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Suppose I would borrow a Kindle from my brother, and I want to check the status of the Kindle to see if it has been broken or not, and want to use the word "work", which should I say?

1. Is your kindle still working?

2. Does your kindle still work?

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    Both examples are fine.
    – Little Eva
    Commented Feb 16, 2015 at 12:46
  • @LittleEva Then which is more natural? I doubt the first sentence would cause a misunderstanding that the Kindle was turned on and I was checking the uptime... Commented Feb 16, 2015 at 12:57
  • As far as I can tell both examples are equally fine. No problems with either. What do you think is wrong or awkward about them?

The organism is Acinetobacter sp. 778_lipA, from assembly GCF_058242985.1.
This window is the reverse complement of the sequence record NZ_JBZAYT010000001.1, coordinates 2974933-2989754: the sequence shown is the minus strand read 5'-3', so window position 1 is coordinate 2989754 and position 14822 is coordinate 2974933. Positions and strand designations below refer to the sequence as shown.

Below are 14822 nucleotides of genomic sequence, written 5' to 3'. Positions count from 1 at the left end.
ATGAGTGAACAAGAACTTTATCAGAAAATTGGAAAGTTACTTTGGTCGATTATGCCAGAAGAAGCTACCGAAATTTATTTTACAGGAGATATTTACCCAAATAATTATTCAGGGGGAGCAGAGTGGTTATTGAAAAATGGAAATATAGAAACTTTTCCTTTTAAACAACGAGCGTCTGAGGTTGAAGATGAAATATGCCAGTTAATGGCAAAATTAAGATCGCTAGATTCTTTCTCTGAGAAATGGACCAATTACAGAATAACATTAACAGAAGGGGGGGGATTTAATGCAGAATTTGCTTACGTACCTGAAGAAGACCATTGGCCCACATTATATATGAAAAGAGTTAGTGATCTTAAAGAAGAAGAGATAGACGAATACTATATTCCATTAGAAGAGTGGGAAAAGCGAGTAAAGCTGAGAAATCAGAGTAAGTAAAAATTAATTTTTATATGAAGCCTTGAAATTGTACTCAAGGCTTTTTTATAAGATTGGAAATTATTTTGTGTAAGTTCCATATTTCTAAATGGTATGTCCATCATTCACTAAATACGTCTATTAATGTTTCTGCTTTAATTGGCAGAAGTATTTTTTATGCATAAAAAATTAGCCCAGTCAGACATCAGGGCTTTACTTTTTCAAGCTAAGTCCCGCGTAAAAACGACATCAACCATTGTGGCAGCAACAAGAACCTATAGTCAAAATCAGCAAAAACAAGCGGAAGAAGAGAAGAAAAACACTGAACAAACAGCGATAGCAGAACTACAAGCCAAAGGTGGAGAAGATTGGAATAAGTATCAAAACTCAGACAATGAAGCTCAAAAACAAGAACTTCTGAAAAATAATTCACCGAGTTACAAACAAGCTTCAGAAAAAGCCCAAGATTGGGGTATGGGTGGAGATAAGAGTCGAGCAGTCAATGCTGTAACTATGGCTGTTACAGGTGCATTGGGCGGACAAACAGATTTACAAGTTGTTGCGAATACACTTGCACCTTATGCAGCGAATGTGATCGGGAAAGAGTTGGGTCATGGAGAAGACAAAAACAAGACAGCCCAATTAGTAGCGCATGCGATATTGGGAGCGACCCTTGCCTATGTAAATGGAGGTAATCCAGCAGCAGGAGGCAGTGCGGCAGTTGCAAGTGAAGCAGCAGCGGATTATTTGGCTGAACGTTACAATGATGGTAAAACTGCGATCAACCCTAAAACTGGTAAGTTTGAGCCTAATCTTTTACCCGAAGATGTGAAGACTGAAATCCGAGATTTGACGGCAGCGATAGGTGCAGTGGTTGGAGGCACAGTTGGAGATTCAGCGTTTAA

– Little Eva
    Commented Feb 16, 2015 at 13:10
  • Yes, Robusto has the sense of it. If the Kindle was on you would say to your brother, "Is it still working." If your brother has finished using the device and put it away, you could then ask, "Does the Kindle still work."
    – Little Eva
    Commented Feb 16, 2015 at 13:17

1 Answer 1

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In that case we would normally use the progressive (continuous) form: Is your Kindle still working?

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